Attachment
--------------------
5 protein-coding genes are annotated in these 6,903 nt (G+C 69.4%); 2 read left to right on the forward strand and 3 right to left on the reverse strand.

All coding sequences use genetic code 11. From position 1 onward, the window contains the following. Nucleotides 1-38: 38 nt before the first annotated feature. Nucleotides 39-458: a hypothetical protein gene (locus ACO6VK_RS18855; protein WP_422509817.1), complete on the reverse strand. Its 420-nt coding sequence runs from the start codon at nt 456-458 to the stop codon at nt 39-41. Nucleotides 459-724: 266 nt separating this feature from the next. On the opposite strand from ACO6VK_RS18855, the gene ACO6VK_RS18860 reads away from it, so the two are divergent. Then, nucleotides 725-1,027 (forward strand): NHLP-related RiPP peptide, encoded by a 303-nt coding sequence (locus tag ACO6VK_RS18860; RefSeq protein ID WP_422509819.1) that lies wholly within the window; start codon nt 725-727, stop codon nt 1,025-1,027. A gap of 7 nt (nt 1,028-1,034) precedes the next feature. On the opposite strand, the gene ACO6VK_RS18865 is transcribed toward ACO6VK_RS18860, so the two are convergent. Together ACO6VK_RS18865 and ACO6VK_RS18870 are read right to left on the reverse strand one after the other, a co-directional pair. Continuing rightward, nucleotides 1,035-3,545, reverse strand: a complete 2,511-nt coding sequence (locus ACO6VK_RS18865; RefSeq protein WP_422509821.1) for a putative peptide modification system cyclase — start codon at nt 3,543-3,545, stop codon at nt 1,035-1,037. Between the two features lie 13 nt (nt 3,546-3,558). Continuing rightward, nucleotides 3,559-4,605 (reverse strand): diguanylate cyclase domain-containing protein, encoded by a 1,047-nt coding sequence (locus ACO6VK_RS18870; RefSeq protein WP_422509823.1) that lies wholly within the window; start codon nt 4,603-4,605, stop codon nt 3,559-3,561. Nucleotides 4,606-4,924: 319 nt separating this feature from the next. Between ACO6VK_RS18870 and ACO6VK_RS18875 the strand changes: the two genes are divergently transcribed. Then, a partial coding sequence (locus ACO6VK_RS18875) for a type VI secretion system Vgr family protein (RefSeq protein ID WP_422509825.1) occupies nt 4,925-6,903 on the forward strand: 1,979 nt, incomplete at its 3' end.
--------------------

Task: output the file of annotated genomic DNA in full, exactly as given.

5 protein-coding genes are annotated in these 6,903 nt (G+C 69.4%); 2 read left to right on the forward strand and 3 right to left on the reverse strand.

All coding sequences use genetic code 11. From position 1 onward, the window contains the following. Nucleotides 1-38: 38 nt before the first annotated feature. Nucleotides 39-458: a hypothetical protein gene (locus ACO6VK_RS18855; protein WP_422509817.1), complete on the reverse strand. Its 420-nt coding sequence runs from the start codon at nt 456-458 to the stop codon at nt 39-41. Nucleotides 459-724: 266 nt separating this feature from the next. On the opposite strand from ACO6VK_RS18855, the gene ACO6VK_RS18860 reads away from it, so the two are divergent. Then, nucleotides 725-1,027 (forward strand): NHLP-related RiPP peptide, encoded by a 303-nt coding sequence (locus tag ACO6VK_RS18860; RefSeq protein ID WP_422509819.1) that lies wholly within the window; start codon nt 725-727, stop codon nt 1,025-1,027. A gap of 7 nt (nt 1,028-1,034) precedes the next feature. On the opposite strand, the gene ACO6VK_RS18865 is transcribed toward ACO6VK_RS18860, so the two are convergent. Together ACO6VK_RS18865 and ACO6VK_RS18870 are read right to left on the reverse strand one after the other, a co-directional pair. Continuing rightward, nucleotides 1,035-3,545, reverse strand: a complete 2,511-nt coding sequence (locus ACO6VK_RS18865; RefSeq protein WP_422509821.1) for a putative peptide modification system cyclase — start codon at nt 3,543-3,545, stop codon at nt 1,035-1,037. Between the two features lie 13 nt (nt 3,546-3,558). Continuing rightward, nucleotides 3,559-4,605 (reverse strand): diguanylate cyclase domain-containing protein, encoded by a 1,047-nt coding sequence (locus ACO6VK_RS18870; RefSeq protein WP_422509823.1) that lies wholly within the window; start codon nt 4,603-4,605, stop codon nt 3,559-3,561. Nucleotides 4,606-4,924: 319 nt separating this feature from the next. Between ACO6VK_RS18870 and ACO6VK_RS18875 the strand changes: the two genes are divergently transcribed. Then, a partial coding sequence (locus ACO6VK_RS18875) for a type VI secretion system Vgr family protein (RefSeq protein ID WP_422509825.1) occupies nt 4,925-6,903 on the forward strand: 1,979 nt, incomplete at its 3' end.